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Is there are any way to identify the place from where the particulate method is calling in runtime?  RSS feed

 
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Hi

Is there are any way to identify the place from where the particulate method is calling in runtime?

 
Marshal
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Why? If the method needs information to make decisions, such info should be passed explicitly as a parameter; not implicitly based upon where it was called from.
 
Varun Selva
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Bear Bibeault wrote:Why? If the method needs information to make decisions, such info should be passed explicitly as a parameter; not implicitly based upon where it was called from.




I am asking this for inquiry purpose.
because I have to find from existing flow in a complex Project.

I can make sure that,that method is called by somewhere. But couldn't find the place.
 
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Yes, this is possible, and I'll disagree with Bear that it's always feasible to pass the necessary information to the method.

At the spot where you need this information, start with StackTraceElement[] stackTrace = (new Exception()).getStackTrace() and examine what's in that array.
 
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There are a couple of other options for this kind of investigation. You could use an IDE like Eclipse to find all the references to that method. This method assumes that you have the source code and you are only interested in calls made to the method from within the immediate project or workspace codebase. If there is calling code for which you don't have the source, you could set a breakpoint inside that method and run the program in a debugger, then examine the call stack every time you hit the breakpoint.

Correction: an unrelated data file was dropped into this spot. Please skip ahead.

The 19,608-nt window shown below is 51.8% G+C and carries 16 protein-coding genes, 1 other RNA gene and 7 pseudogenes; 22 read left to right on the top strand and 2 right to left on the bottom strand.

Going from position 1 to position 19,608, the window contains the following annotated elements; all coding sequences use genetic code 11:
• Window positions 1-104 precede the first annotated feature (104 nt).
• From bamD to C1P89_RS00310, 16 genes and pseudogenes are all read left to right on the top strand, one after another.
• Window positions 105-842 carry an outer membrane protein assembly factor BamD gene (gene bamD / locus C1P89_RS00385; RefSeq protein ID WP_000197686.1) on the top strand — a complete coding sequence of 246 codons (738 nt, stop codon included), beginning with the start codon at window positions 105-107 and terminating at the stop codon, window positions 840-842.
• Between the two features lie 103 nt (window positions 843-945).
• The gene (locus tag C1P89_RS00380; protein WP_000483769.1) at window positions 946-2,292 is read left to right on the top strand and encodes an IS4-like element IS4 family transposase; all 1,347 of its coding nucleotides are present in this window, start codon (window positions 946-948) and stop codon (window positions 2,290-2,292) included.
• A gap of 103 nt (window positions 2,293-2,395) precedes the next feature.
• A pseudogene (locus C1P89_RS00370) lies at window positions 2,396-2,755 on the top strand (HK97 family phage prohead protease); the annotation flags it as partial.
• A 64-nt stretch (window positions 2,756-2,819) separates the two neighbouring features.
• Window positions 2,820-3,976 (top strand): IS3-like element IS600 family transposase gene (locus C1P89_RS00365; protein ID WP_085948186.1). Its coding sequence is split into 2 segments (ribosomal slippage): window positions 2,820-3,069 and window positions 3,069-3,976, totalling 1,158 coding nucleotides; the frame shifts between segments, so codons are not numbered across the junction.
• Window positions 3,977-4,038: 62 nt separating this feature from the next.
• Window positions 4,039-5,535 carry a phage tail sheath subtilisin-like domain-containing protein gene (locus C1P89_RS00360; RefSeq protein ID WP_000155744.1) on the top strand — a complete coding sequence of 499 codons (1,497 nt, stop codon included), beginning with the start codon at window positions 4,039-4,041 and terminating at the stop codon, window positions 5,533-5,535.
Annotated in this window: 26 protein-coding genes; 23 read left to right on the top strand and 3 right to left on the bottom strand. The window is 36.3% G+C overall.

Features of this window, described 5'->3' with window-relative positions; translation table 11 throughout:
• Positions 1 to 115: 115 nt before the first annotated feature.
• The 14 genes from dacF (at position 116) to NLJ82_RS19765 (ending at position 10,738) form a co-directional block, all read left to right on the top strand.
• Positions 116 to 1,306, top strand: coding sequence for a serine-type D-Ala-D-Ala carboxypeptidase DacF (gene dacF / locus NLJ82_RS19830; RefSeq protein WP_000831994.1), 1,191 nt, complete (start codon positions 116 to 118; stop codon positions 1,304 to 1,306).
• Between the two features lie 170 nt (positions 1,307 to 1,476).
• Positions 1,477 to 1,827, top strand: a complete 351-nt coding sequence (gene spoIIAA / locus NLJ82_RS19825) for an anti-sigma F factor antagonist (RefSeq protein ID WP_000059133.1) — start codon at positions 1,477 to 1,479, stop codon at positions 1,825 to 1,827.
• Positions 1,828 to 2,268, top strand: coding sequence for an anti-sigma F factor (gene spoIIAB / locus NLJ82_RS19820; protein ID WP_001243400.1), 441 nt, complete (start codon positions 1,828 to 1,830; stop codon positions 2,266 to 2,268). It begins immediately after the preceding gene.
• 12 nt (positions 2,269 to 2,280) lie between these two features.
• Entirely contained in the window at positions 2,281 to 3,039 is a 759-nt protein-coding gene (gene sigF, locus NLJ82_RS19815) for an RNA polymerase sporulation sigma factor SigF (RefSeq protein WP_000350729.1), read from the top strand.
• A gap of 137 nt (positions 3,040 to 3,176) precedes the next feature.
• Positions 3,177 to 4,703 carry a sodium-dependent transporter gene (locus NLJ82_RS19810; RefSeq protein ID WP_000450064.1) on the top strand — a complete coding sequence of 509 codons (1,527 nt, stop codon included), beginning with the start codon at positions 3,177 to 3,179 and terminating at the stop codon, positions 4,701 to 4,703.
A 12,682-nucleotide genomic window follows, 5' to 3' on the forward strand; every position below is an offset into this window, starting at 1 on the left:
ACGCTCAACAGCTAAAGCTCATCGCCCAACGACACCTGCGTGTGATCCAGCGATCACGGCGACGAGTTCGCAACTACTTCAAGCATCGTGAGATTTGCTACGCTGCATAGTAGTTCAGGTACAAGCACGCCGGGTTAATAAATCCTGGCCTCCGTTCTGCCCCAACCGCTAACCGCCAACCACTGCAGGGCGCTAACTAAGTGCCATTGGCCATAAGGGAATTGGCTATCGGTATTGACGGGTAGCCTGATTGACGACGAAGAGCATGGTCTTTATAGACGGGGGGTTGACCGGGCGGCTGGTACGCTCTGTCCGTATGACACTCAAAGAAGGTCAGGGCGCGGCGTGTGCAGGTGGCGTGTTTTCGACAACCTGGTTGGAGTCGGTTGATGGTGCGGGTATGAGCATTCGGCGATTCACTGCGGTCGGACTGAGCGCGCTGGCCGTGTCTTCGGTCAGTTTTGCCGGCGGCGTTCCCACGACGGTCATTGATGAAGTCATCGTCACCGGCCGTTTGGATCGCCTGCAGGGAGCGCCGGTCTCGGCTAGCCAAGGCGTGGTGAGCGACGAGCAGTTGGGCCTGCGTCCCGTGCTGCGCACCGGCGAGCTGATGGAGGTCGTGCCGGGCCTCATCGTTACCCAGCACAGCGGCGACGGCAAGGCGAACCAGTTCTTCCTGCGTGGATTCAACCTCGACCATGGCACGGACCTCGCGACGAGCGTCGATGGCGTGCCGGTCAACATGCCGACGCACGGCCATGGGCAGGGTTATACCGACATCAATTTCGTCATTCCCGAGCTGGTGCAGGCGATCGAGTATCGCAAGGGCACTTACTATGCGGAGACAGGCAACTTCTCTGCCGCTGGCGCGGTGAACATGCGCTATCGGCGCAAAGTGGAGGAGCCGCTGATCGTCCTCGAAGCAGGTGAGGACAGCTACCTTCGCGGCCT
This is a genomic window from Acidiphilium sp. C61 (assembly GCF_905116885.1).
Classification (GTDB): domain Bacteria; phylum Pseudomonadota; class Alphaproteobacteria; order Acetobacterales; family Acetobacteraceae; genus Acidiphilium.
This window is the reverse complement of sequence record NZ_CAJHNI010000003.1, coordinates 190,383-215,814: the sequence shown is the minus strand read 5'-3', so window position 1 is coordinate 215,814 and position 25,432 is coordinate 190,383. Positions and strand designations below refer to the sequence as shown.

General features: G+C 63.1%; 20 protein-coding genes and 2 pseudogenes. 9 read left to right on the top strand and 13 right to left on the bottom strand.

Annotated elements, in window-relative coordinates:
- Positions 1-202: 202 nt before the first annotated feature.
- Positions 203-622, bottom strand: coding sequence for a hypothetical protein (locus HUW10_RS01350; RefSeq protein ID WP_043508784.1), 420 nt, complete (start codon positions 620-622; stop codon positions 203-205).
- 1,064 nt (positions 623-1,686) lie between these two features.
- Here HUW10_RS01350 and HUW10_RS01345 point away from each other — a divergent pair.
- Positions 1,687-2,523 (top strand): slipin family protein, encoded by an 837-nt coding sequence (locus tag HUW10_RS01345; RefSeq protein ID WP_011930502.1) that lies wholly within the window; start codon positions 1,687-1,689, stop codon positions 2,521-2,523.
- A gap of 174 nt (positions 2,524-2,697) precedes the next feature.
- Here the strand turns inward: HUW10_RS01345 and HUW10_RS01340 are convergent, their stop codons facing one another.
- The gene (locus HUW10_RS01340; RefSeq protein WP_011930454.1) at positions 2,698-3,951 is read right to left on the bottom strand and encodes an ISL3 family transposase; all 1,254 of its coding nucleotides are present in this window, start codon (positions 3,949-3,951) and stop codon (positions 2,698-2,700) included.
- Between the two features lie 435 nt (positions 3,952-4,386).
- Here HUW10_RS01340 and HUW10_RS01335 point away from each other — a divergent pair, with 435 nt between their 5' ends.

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Ulf Dittmer wrote:At the spot where you need this information, start with StackTraceElement[] stackTrace = (new Exception()).getStackTrace() and examine what's in that array.


Or, to avoid having to create an Exception object
Thread.currentThread().getStackTrace()
 
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It still might. From the source of Java 6 through 8:
dumpThreads is native, but if getStackTrace() is called on the current thread it just creates a new exception.

However, I must agree that Thread.currentThread().getStackTrace() looks cleaner.
 
It is sorta covered in the JavaRanch Style Guide.
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